This work has been partially supported by the H2020 programme under the Marie Sklodowska-Curie grant agreement 823788 (ADVANCE) project and by the Regione Toscana under the POR FESR 2014-2020 SPaCe project.

Conflicts of Interest

The authors declare no conflict of interest.


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Figure 1. Block diagram of traffic sign recognition through deep learners or supervised classifiers.
Figure 1. Block diagram of traffic sign recognition through deep learners or supervised classifiers.
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Figure 2. Example of Sliding Windows. Dotted, dashed and solid boxes show sliding windows, respectively, at t5, t4, t3.
Figure 2. Example of Sliding Windows. Dotted, dashed and solid boxes show sliding windows, respectively, at t5, t4, t3.
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Figure 3. Diagram representing TSR which uses sliding windows. Blue solid boxes represent single-frame classifier in Figure 1.
Figure 3. Diagram representing TSR which uses sliding windows. Blue solid boxes represent single-frame classifier in Figure 1.
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Figure 4. Highest accuracy achieved by traditional supervised classifiers on each dataset.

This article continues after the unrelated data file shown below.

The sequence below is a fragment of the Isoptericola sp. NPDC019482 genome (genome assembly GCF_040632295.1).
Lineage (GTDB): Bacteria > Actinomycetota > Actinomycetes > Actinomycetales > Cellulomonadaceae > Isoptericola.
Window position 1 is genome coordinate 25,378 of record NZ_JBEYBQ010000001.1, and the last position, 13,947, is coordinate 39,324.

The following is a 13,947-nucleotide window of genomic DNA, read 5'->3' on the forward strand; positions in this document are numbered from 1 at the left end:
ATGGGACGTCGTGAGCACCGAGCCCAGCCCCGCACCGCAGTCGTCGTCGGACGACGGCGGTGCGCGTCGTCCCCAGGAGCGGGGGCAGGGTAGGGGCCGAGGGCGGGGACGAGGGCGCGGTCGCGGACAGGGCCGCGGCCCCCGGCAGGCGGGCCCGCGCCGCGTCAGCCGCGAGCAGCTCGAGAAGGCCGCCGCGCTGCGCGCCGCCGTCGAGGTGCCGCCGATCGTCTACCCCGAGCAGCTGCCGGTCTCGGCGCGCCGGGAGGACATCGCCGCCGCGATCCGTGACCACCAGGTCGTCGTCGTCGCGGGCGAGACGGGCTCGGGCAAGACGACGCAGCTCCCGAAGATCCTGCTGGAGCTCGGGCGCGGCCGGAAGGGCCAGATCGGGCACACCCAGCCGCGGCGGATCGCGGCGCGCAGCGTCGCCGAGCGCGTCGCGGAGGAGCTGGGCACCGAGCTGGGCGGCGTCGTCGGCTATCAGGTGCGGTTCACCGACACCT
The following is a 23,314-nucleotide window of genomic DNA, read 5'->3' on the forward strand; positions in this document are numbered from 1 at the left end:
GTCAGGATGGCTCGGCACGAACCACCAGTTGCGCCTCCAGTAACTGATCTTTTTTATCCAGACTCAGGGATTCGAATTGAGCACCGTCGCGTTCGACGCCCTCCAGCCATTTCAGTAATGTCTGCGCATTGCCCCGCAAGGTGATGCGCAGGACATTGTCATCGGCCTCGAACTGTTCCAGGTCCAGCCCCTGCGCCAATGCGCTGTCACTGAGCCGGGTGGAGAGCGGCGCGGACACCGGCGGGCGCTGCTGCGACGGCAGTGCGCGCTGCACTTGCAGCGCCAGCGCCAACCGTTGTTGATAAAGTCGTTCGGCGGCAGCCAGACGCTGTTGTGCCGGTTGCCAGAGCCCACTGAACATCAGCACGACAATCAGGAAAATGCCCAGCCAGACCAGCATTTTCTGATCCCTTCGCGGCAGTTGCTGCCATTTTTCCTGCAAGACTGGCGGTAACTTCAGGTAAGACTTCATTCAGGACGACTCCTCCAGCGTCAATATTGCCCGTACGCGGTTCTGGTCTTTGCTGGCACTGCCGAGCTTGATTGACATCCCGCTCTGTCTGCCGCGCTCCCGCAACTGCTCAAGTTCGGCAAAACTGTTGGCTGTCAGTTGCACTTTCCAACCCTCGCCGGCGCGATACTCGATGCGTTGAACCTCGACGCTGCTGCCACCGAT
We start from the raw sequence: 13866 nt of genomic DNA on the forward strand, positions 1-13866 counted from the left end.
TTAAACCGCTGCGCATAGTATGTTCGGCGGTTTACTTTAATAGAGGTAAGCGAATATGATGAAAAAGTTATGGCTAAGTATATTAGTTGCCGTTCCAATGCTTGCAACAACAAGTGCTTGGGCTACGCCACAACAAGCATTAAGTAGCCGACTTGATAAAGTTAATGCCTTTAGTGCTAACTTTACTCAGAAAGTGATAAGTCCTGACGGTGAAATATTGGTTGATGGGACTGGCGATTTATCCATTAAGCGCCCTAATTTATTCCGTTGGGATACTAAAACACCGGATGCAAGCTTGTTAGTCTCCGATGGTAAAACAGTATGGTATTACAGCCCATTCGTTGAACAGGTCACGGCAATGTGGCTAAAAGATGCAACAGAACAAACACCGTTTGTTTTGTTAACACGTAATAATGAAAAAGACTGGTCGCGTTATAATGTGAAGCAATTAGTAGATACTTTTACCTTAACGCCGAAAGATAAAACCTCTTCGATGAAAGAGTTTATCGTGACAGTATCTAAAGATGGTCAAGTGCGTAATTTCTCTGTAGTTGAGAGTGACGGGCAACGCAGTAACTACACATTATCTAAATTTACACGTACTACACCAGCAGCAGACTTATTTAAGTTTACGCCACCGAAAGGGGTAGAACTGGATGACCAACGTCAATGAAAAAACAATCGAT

Figure 4. Highest accuracy achieved by traditional supervised classifiers on each dataset.
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Figure 5. Highest accuracy achieved by LSTM, stacker with supervised base-level, and stacker with deep base-level on BelgiumTSC and DITS.
Figure 5. Highest accuracy achieved by LSTM, stacker with supervised base-level, and stacker with deep base-level on BelgiumTSC and DITS.
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Figure 6. Instantiation of the stacking-meta learner with AlexNet base-learner and SVM meta-level learner, managing a sliding window of size 3 for BelgiumTSC. The three frames we use as input describe a Diamond sign (Category 7) which is misclassified using all three frames.